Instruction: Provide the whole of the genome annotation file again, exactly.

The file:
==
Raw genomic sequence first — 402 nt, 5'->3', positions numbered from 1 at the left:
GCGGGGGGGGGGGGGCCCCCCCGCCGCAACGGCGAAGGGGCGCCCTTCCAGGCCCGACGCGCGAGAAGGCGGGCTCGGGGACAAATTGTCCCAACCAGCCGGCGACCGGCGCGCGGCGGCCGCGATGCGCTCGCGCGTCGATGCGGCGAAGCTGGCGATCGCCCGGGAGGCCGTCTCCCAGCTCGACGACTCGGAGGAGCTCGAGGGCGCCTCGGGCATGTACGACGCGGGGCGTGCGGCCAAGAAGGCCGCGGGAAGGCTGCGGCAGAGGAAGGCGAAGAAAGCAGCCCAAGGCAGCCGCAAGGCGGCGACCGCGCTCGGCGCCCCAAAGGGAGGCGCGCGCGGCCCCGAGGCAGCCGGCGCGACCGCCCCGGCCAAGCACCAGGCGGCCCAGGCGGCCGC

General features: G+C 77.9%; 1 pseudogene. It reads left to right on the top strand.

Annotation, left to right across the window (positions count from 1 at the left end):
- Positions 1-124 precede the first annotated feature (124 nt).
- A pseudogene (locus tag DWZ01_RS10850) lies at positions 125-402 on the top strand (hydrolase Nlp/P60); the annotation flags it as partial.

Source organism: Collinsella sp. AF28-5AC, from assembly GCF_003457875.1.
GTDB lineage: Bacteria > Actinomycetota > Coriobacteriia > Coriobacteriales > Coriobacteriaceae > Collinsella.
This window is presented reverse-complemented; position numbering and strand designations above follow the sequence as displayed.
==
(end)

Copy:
Raw genomic sequence first — 402 nt, 5'->3', positions numbered from 1 at the left:
GCGGGGGGGGGGGGGCCCCCCCGCCGCAACGGCGAAGGGGCGCCCTTCCAGGCCCGACGCGCGAGAAGGCGGGCTCGGGGACAAATTGTCCCAACCAGCCGGCGACCGGCGCGCGGCGGCCGCGATGCGCTCGCGCGTCGATGCGGCGAAGCTGGCGATCGCCCGGGAGGCCGTCTCCCAGCTCGACGACTCGGAGGAGCTCGAGGGCGCCTCGGGCATGTACGACGCGGGGCGTGCGGCCAAGAAGGCCGCGGGAAGGCTGCGGCAGAGGAAGGCGAAGAAAGCAGCCCAAGGCAGCCGCAAGGCGGCGACCGCGCTCGGCGCCCCAAAGGGAGGCGCGCGCGGCCCCGAGGCAGCCGGCGCGACCGCCCCGGCCAAGCACCAGGCGGCCCAGGCGGCCGC

General features: G+C 77.9%; 1 pseudogene. It reads left to right on the top strand.

Annotation, left to right across the window (positions count from 1 at the left end):
- Positions 1-124 precede the first annotated feature (124 nt).
- A pseudogene (locus tag DWZ01_RS10850) lies at positions 125-402 on the top strand (hydrolase Nlp/P60); the annotation flags it as partial.

Source organism: Collinsella sp. AF28-5AC, from assembly GCF_003457875.1.
GTDB lineage: Bacteria > Actinomycetota > Coriobacteriia > Coriobacteriales > Coriobacteriaceae > Collinsella.
This window is presented reverse-complemented; position numbering and strand designations above follow the sequence as displayed.